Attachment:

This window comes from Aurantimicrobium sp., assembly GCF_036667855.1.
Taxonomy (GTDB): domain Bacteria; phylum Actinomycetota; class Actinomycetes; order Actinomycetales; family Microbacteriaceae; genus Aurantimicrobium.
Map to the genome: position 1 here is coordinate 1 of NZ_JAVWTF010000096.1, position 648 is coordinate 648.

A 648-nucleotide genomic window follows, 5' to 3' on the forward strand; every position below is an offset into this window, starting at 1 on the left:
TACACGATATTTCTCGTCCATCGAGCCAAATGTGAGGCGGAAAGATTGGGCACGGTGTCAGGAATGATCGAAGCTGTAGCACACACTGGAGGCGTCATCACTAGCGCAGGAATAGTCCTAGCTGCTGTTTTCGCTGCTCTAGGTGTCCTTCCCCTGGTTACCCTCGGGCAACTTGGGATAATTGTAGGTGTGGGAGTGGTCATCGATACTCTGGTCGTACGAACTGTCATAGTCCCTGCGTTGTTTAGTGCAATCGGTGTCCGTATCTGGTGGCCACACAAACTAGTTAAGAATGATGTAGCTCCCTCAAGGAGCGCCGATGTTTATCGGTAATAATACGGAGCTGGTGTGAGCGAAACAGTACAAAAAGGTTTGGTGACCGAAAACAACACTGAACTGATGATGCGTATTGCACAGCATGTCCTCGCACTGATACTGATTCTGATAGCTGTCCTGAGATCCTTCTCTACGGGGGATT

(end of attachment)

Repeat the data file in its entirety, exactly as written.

This window comes from Aurantimicrobium sp., assembly GCF_036667855.1.
Taxonomy (GTDB): domain Bacteria; phylum Actinomycetota; class Actinomycetes; order Actinomycetales; family Microbacteriaceae; genus Aurantimicrobium.
Map to the genome: position 1 here is coordinate 1 of NZ_JAVWTF010000096.1, position 648 is coordinate 648.

A 648-nucleotide genomic window follows, 5' to 3' on the forward strand; every position below is an offset into this window, starting at 1 on the left:
TACACGATATTTCTCGTCCATCGAGCCAAATGTGAGGCGGAAAGATTGGGCACGGTGTCAGGAATGATCGAAGCTGTAGCACACACTGGAGGCGTCATCACTAGCGCAGGAATAGTCCTAGCTGCTGTTTTCGCTGCTCTAGGTGTCCTTCCCCTGGTTACCCTCGGGCAACTTGGGATAATTGTAGGTGTGGGAGTGGTCATCGATACTCTGGTCGTACGAACTGTCATAGTCCCTGCGTTGTTTAGTGCAATCGGTGTCCGTATCTGGTGGCCACACAAACTAGTTAAGAATGATGTAGCTCCCTCAAGGAGCGCCGATGTTTATCGGTAATAATACGGAGCTGGTGTGAGCGAAACAGTACAAAAAGGTTTGGTGACCGAAAACAACACTGAACTGATGATGCGTATTGCACAGCATGTCCTCGCACTGATACTGATTCTGATAGCTGTCCTGAGATCCTTCTCTACGGGGGATT